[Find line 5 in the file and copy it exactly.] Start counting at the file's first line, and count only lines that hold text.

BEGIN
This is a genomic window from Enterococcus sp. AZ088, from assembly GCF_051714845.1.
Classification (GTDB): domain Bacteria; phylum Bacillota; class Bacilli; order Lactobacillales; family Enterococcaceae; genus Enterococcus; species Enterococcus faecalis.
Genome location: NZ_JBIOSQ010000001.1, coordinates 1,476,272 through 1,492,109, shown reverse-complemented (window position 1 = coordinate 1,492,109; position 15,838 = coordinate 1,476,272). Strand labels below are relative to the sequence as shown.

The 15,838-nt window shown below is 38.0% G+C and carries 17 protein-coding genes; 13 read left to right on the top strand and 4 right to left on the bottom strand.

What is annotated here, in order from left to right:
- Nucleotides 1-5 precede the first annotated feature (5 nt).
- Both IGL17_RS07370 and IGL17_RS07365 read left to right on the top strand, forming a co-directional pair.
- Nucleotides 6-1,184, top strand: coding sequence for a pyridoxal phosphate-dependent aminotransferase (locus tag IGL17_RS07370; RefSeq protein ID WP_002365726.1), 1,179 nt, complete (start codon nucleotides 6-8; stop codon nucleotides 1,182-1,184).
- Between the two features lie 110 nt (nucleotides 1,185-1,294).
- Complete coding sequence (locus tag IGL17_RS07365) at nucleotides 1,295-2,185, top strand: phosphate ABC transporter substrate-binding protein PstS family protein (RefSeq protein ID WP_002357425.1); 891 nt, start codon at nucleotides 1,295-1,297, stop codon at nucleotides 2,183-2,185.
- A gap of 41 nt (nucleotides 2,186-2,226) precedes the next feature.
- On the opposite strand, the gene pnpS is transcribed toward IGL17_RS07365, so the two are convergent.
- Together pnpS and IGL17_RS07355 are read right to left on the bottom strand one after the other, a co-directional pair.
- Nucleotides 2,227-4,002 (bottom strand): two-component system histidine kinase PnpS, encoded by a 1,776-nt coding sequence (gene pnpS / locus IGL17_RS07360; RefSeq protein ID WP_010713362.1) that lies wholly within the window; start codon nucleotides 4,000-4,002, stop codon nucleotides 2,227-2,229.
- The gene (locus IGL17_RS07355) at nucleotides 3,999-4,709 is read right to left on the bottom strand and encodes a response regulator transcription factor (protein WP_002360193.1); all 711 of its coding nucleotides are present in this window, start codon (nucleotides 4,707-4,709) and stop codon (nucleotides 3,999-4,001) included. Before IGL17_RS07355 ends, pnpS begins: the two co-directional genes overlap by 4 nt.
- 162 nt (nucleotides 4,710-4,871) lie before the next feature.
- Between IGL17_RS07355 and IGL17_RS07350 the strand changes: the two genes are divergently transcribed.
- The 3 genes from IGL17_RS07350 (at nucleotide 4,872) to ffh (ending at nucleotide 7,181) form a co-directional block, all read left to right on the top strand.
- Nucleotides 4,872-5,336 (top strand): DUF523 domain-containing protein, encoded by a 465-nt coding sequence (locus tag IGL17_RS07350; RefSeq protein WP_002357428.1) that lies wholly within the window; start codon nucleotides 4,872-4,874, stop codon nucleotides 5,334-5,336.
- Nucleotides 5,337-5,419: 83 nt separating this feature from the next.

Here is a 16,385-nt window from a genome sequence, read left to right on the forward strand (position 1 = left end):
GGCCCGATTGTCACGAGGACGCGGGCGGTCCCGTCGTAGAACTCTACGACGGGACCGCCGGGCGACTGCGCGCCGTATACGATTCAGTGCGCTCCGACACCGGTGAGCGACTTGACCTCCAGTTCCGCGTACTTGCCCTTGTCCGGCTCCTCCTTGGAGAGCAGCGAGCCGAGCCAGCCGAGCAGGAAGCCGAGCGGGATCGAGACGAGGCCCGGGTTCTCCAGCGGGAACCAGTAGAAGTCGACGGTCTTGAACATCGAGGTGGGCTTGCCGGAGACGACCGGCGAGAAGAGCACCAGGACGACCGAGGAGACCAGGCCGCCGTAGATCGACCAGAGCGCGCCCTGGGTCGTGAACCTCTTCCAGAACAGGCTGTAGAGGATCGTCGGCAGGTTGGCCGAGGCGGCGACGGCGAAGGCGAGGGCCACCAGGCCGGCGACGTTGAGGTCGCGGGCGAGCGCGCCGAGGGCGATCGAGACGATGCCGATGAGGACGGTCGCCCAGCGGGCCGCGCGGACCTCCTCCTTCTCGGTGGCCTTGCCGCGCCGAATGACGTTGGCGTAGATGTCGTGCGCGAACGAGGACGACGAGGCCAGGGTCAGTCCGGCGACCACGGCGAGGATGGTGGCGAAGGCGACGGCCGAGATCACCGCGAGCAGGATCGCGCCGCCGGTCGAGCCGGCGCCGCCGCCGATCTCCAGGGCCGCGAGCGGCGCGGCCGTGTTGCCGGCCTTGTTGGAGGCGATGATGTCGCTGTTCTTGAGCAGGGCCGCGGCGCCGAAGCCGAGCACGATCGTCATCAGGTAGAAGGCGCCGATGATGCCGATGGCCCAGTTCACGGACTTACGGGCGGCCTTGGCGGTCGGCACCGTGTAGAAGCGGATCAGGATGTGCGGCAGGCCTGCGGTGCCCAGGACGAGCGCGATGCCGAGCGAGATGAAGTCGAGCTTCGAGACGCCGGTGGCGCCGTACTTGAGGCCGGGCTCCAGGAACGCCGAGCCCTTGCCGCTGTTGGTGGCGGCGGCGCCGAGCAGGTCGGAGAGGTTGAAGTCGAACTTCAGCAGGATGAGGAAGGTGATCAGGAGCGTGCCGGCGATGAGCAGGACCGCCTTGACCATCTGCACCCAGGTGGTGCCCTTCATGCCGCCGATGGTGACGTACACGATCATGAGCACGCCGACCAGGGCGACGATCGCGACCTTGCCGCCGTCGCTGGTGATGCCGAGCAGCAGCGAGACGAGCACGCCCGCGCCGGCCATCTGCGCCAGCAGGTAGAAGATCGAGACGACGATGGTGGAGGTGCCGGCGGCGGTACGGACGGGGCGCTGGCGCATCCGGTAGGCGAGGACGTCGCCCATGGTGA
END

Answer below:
What is annotated here, in order from left to right: